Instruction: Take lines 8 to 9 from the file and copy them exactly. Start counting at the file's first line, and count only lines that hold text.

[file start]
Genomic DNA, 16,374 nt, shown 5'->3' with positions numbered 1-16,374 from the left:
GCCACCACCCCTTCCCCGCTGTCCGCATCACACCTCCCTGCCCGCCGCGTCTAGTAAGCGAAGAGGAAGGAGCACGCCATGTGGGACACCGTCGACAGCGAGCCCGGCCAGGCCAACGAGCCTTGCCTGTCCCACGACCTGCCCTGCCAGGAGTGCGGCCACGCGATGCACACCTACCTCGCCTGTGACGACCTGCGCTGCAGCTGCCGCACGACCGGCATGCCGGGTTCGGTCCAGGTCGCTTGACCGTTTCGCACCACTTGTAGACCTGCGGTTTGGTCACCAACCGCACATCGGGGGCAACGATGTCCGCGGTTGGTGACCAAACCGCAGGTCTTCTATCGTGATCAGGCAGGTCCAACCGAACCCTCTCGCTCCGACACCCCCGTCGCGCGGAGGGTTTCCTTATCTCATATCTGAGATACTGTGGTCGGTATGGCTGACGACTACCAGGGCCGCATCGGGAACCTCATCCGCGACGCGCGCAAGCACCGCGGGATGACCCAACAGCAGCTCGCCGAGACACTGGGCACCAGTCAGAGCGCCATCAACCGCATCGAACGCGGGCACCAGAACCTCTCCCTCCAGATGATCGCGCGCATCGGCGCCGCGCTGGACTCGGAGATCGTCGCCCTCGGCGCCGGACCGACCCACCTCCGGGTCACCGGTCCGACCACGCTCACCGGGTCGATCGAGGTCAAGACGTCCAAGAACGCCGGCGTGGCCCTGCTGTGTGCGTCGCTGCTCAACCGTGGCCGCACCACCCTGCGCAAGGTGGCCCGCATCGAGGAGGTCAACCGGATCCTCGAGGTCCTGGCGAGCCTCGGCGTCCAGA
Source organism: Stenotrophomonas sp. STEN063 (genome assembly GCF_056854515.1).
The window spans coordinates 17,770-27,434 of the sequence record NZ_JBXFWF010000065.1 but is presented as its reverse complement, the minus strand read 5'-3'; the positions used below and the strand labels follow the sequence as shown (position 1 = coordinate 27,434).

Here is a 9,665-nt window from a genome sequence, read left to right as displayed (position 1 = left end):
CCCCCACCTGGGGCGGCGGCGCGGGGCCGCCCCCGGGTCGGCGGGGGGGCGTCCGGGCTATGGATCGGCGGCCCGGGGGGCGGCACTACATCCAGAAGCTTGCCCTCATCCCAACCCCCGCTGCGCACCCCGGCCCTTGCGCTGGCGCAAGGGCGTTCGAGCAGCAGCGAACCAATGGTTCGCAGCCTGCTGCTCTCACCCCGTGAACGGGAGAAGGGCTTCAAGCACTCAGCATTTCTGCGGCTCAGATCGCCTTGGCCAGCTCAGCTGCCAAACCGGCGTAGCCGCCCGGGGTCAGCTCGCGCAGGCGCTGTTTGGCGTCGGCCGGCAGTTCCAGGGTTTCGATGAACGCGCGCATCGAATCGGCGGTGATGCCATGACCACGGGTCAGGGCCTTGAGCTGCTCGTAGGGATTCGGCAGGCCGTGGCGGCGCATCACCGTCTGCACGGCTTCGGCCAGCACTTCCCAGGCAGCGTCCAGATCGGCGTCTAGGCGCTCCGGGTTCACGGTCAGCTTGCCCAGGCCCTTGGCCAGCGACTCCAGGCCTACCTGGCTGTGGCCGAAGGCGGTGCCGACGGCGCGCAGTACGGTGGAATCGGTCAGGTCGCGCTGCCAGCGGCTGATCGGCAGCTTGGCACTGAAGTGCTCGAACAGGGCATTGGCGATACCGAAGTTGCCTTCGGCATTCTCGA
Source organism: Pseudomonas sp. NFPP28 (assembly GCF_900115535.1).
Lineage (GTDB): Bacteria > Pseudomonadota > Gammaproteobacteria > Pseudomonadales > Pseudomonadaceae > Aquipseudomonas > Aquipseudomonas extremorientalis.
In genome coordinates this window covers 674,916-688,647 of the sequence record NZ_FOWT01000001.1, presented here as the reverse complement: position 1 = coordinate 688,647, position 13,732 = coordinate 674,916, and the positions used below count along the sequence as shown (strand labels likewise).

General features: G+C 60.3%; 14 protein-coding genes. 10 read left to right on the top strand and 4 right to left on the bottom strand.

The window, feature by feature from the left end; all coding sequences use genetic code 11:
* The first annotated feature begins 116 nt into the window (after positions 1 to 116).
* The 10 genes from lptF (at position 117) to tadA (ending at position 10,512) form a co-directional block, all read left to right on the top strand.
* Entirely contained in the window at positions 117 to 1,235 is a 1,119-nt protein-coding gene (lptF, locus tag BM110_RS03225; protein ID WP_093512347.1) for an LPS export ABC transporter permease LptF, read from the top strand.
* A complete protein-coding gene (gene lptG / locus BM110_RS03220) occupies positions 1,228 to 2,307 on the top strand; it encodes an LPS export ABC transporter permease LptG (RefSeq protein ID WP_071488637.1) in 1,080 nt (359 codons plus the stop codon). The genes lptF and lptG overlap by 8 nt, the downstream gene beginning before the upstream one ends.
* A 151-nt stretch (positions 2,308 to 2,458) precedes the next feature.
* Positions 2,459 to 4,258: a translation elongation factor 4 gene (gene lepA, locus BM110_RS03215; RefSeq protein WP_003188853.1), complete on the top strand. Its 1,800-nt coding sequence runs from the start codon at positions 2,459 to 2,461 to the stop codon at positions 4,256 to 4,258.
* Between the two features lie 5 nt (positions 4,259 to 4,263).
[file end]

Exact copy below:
Lineage (GTDB): Bacteria > Pseudomonadota > Gammaproteobacteria > Pseudomonadales > Pseudomonadaceae > Aquipseudomonas > Aquipseudomonas extremorientalis.
In genome coordinates this window covers 674,916-688,647 of the sequence record NZ_FOWT01000001.1, presented here as the reverse complement: position 1 = coordinate 688,647, position 13,732 = coordinate 674,916, and the positions used below count along the sequence as shown (strand labels likewise).